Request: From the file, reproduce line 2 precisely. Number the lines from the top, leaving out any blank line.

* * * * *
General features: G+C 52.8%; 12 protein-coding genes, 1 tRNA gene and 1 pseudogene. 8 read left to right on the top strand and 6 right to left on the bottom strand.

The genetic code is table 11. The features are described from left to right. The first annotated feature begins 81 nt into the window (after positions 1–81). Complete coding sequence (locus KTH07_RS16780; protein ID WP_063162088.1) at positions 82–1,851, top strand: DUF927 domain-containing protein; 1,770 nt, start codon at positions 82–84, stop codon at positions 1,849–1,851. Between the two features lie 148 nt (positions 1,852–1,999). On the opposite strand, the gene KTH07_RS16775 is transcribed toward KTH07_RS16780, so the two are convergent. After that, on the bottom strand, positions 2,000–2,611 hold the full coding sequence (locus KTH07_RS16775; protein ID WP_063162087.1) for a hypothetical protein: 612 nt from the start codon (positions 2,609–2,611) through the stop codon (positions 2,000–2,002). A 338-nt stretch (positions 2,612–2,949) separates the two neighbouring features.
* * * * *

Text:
The genetic code is table 11. The features are described from left to right. The first annotated feature begins 81 nt into the window (after positions 1–81). Complete coding sequence (locus KTH07_RS16780; protein ID WP_063162088.1) at positions 82–1,851, top strand: DUF927 domain-containing protein; 1,770 nt, start codon at positions 82–84, stop codon at positions 1,849–1,851. Between the two features lie 148 nt (positions 1,852–1,999). On the opposite strand, the gene KTH07_RS16775 is transcribed toward KTH07_RS16780, so the two are convergent. After that, on the bottom strand, positions 2,000–2,611 hold the full coding sequence (locus KTH07_RS16775; protein ID WP_063162087.1) for a hypothetical protein: 612 nt from the start codon (positions 2,609–2,611) through the stop codon (positions 2,000–2,002). A 338-nt stretch (positions 2,612–2,949) separates the two neighbouring features.